What was Christmas like for Calvin as a boy?
As the late Hendrik Booraem noted, Christmas had grown in importance with the passing of years after the War had ended in 1865. Those of Colonel Coolidge’s generation witnessed the holiday take full place alongside Thanksgiving, having not grown up as children of the 1840s and 50s with much that could be called the holiday we now know. Winter always being the most socially full season of the year for neighborhoods like Plymouth Notch, with the crops harvested, the cows dry, and large projects awaiting warmer temperatures, the calendar became quite full with dances, skating, indoor and outdoor parties, spelling bees, and singing practice for adults and children alike. Of course, many of the carols we sing today had yet to enter the repertoire.
Young Calvin and his little sister Abbie took part in most of them, with Calvin abstaining when it came to dances. Recitations, readings from various poems or other texts, performed by students of all ages were a highlight of the season. Organized by the school teacher, this exhibition brought in neighbors from the Union and points even further away. This was largely enabled by heavy snowfall, that provided a kind of paved road for easier travel via horse-drawn sleigh. In 1885, Abbie read “The Three Wishes” while Calvin delivered “The Grey Cold Christmas.”
By the 1870s and 80s, a large tree usually found its way into the church building, amply decorated and adorned with gifts for just about everyone in the area. Often it was either Christmas Eve or the following night when the families of that country gathered to be together and share the occasion beside the tree inside the richly-carved room. There was always a generous place for pranks and other joke-gifts given and received – with most items personal and handmade. It was only well into the 1880s, after Calvin had begun studies at Black River Academy in Ludlow, that the arrival of a Sears, Roebuck catalogue in the mail at Cilley’s Store, began to herald the shopping season. Cal, accompanying his father across the street to the store to get the mail in the evenings, would sometimes see a lanky older boy there with his father, the boy most knew as “Gary,” the future Attorney General of the United States, John Garibaldi Sargent.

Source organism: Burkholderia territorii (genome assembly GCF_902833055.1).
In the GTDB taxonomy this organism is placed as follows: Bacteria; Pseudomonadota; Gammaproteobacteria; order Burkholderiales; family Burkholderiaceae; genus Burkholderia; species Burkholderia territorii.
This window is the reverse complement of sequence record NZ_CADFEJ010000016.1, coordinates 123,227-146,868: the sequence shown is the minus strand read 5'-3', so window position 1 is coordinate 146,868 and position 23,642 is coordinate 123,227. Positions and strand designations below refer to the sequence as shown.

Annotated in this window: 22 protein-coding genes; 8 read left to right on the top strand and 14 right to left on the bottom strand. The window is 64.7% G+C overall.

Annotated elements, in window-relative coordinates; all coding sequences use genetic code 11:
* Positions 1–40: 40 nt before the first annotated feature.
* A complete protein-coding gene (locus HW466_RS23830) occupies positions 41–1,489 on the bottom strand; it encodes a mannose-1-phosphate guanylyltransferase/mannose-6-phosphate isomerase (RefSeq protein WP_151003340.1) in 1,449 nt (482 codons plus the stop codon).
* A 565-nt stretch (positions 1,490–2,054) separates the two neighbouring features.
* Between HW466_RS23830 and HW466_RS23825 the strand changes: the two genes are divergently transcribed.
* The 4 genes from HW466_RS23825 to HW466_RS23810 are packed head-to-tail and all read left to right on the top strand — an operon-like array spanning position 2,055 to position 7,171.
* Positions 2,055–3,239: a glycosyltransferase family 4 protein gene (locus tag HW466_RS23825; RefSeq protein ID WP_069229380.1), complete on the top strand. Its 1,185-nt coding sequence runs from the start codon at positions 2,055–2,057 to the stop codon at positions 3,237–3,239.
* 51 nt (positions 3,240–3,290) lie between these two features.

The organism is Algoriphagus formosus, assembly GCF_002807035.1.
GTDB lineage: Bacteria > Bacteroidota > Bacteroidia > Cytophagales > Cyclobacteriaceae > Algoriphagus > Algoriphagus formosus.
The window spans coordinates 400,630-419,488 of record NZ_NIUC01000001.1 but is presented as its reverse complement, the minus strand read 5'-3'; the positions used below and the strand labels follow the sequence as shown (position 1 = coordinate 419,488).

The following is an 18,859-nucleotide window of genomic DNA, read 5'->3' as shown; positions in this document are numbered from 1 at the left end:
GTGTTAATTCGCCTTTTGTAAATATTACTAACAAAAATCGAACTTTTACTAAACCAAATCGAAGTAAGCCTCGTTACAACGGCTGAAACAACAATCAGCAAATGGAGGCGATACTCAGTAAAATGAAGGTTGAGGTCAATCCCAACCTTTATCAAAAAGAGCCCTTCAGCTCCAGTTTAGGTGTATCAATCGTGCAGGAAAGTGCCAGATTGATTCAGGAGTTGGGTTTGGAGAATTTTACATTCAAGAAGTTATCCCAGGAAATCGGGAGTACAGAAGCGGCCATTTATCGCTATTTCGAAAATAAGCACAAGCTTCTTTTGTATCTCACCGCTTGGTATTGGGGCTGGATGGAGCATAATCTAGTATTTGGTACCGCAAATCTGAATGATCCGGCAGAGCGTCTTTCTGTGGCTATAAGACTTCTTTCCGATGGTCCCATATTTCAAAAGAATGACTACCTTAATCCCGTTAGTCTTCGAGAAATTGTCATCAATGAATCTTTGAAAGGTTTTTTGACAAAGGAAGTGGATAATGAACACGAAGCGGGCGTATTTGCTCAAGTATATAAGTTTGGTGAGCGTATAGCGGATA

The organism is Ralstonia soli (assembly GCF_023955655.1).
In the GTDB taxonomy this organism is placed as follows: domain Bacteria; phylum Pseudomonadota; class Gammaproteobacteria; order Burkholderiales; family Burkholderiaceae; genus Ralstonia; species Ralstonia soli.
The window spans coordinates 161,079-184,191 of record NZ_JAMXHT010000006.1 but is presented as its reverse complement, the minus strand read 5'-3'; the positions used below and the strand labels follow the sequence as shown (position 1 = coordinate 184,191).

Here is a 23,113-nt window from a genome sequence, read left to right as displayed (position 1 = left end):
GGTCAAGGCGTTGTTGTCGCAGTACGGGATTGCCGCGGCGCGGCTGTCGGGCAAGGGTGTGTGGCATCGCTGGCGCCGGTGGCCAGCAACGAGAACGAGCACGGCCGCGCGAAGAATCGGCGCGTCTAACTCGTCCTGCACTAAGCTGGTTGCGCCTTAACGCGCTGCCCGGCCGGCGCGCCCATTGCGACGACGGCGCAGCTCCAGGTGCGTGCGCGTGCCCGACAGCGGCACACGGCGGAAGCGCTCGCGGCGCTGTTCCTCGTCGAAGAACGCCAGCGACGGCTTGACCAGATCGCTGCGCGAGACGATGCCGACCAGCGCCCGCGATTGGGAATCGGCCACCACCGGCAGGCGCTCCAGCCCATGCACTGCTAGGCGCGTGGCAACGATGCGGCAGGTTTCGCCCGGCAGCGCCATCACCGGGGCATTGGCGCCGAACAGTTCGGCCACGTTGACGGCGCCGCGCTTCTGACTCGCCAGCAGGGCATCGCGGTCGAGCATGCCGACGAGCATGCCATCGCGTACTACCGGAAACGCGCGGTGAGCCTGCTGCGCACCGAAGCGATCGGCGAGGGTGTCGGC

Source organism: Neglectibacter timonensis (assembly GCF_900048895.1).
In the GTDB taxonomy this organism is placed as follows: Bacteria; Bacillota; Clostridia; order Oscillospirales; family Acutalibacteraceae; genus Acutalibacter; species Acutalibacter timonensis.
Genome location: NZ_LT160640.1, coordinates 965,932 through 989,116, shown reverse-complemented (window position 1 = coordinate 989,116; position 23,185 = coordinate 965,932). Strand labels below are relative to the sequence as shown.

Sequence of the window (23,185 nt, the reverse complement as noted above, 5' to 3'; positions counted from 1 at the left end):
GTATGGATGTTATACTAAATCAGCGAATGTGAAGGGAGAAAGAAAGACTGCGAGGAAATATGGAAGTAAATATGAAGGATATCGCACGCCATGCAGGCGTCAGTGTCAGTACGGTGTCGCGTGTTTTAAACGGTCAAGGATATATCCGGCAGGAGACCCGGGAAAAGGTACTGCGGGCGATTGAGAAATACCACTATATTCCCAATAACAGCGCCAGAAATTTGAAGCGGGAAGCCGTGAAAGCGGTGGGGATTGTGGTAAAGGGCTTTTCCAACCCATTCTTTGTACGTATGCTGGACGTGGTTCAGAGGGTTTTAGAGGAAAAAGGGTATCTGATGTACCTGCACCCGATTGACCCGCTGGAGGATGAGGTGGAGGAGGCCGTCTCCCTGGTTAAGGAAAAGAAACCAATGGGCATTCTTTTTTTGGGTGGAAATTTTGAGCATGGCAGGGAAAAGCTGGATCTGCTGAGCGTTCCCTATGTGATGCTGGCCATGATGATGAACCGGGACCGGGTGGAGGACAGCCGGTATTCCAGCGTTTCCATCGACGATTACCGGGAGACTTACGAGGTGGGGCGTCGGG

Families certainly decorated at home too, as Calvin describes, “Christmas was a sacrament observed with the exchange of gifts, when the stockings were hung, and the spruce tree was lighted in the symbol of Christian faith and love. While there was plenty of hard work, there was no lack of pleasurable diversion.”
One of Calvin’s favorite diversions was “sliding” (or as we know it, sledding), both during recess and once the chores were done, with one of the best spots being Schoolhouse Hill, up the rise from, you guessed it, the stone block schoolhouse and the cheese factory below it. No different from the latter day beloved comic strip, young Calvin carried his sled up that hill and routes like it countless times, perfecting the technique well into his teens, braving the numerous hazards of snowy embankments, wooded obstacles, rocks, ice, and unpredictable depths between his father’s house and Cal’s second home, the farm of his grandparents. In 1885, when he was 13, Christmas came and went with lots of rain. The long-awaited snowfall, in requisite quantities, finally came in mid-January of 1886 and so Cal was off, crisscrossing the expanse, about to begin a new life chapter that would take him to Ludlow and beyond.
Being fortunate to visit Plymouth Notch this past summer, I walked those hills and roads he knew so well. Blanketed with snow now, they undoubtedly welcome the memories of many years ago when a young boy looked out his window to see a thrilling canvas of possibilities in which to carve adventure.